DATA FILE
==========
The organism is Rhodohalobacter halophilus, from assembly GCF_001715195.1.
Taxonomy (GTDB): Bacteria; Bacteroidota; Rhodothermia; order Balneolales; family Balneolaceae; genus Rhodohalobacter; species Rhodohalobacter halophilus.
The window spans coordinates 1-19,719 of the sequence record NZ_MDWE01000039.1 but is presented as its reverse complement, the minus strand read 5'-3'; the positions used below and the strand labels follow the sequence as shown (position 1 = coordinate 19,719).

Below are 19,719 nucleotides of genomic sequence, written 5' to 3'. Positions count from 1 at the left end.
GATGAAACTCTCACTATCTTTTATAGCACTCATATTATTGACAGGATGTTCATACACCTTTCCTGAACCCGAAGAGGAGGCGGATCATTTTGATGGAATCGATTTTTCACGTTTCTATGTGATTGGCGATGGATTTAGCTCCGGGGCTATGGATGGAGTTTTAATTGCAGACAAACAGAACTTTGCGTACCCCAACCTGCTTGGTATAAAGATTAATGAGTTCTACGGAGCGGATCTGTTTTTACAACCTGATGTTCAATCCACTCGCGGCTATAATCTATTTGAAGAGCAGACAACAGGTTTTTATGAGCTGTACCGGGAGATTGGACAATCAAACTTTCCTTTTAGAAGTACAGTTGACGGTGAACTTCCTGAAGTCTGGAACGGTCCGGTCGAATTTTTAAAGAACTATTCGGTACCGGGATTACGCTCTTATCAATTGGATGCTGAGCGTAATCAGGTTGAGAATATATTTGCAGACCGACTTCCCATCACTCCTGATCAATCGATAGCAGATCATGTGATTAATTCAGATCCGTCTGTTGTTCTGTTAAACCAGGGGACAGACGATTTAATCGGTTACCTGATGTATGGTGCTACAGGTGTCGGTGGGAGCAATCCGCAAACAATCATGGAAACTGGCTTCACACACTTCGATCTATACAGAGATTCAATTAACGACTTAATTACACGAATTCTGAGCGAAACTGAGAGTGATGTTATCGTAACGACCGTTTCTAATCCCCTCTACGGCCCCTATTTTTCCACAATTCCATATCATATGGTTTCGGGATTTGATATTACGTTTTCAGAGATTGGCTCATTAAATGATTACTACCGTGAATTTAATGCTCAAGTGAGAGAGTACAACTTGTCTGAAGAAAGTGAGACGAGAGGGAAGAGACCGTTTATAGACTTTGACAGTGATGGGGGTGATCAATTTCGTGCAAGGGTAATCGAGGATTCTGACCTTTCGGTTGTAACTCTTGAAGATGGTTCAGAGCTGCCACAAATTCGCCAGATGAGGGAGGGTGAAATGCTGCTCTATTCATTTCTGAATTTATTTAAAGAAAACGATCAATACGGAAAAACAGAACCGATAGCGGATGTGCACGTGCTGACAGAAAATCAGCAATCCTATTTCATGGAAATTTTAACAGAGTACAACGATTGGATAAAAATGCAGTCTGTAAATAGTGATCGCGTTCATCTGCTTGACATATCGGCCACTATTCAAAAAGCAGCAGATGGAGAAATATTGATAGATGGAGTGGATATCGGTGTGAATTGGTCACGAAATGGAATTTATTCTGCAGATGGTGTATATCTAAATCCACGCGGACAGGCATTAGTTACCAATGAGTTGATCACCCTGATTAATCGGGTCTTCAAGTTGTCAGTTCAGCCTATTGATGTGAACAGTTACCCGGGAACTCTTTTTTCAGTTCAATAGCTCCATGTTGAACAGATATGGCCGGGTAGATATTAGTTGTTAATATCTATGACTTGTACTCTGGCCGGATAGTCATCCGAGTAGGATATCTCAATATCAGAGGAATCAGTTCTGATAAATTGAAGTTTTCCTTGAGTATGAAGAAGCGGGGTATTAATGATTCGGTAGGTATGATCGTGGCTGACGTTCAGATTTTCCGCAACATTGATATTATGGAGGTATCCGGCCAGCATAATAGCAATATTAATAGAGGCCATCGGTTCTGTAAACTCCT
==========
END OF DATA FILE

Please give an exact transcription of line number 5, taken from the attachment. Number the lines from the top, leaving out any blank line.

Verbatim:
GATGAAACTCTCACTATCTTTTATAGCACTCATATTATTGACAGGATGTTCATACACCTTTCCTGAACCCGAAGAGGAGGCGGATCATTTTGATGGAATCGATTTTTCACGTTTCTATGTGATTGGCGATGGATTTAGCTCCGGGGCTATGGATGGAGTTTTAATTGCAGACAAACAGAACTTTGCGTACCCCAACCTGCTTGGTATAAAGATTAATGAGTTCTACGGAGCGGATCTGTTTTTACAACCTGATGTTCAATCCACTCGCGGCTATAATCTATTTGAAGAGCAGACAACAGGTTTTTATGAGCTGTACCGGGAGATTGGACAATCAAACTTTCCTTTTAGAAGTACAGTTGACGGTGAACTTCCTGAAGTCTGGAACGGTCCGGTCGAATTTTTAAAGAACTATTCGGTACCGGGATTACGCTCTTATCAATTGGATGCTGAGCGTAATCAGGTTGAGAATATATTTGCAGACCGACTTCCCATCACTCCTGATCAATCGATAGCAGATCATGTGATTAATTCAGATCCGTCTGTTGTTCTGTTAAACCAGGGGACAGACGATTTAATCGGTTACCTGATGTATGGTGCTACAGGTGTCGGTGGGAGCAATCCGCAAACAATCATGGAAACTGGCTTCACACACTTCGATCTATACAGAGATTCAATTAACGACTTAATTACACGAATTCTGAGCGAAACTGAGAGTGATGTTATCGTAACGACCGTTTCTAATCCCCTCTACGGCCCCTATTTTTCCACAATTCCATATCATATGGTTTCGGGATTTGATATTACGTTTTCAGAGATTGGCTCATTAAATGATTACTACCGTGAATTTAATGCTCAAGTGAGAGAGTACAACTTGTCTGAAGAAAGTGAGACGAGAGGGAAGAGACCGTTTATAGACTTTGACAGTGATGGGGGTGATCAATTTCGTGCAAGGGTAATCGAGGATTCTGACCTTTCGGTTGTAACTCTTGAAGATGGTTCAGAGCTGCCACAAATTCGCCAGATGAGGGAGGGTGAAATGCTGCTCTATTCATTTCTGAATTTATTTAAAGAAAACGATCAATACGGAAAAACAGAACCGATAGCGGATGTGCACGTGCTGACAGAAAATCAGCAATCCTATTTCATGGAAATTTTAACAGAGTACAACGATTGGATAAAAATGCAGTCTGTAAATAGTGATCGCGTTCATCTGCTTGACATATCGGCCACTATTCAAAAAGCAGCAGATGGAGAAATATTGATAGATGGAGTGGATATCGGTGTGAATTGGTCACGAAATGGAATTTATTCTGCAGATGGTGTATATCTAAATCCACGCGGACAGGCATTAGTTACCAATGAGTTGATCACCCTGATTAATCGGGTCTTCAAGTTGTCAGTTCAGCCTATTGATGTGAACAGTTACCCGGGAACTCTTTTTTCAGTTCAATAGCTCCATGTTGAACAGATATGGCCGGGTAGATATTAGTTGTTAATATCTATGACTTGTACTCTGGCCGGATAGTCATCCGAGTAGGATATCTCAATATCAGAGGAATCAGTTCTGATAAATTGAAGTTTTCCTTGAGTATGAAGAAGCGGGGTATTAATGATTCGGTAGGTATGATCGTGGCTGACGTTCAGATTTTCCGCAACATTGATATTATGGAGGTATCCGGCCAGCATAATAGCAATATTAATAGAGGCCATCGGTTCTGTAAACTCCT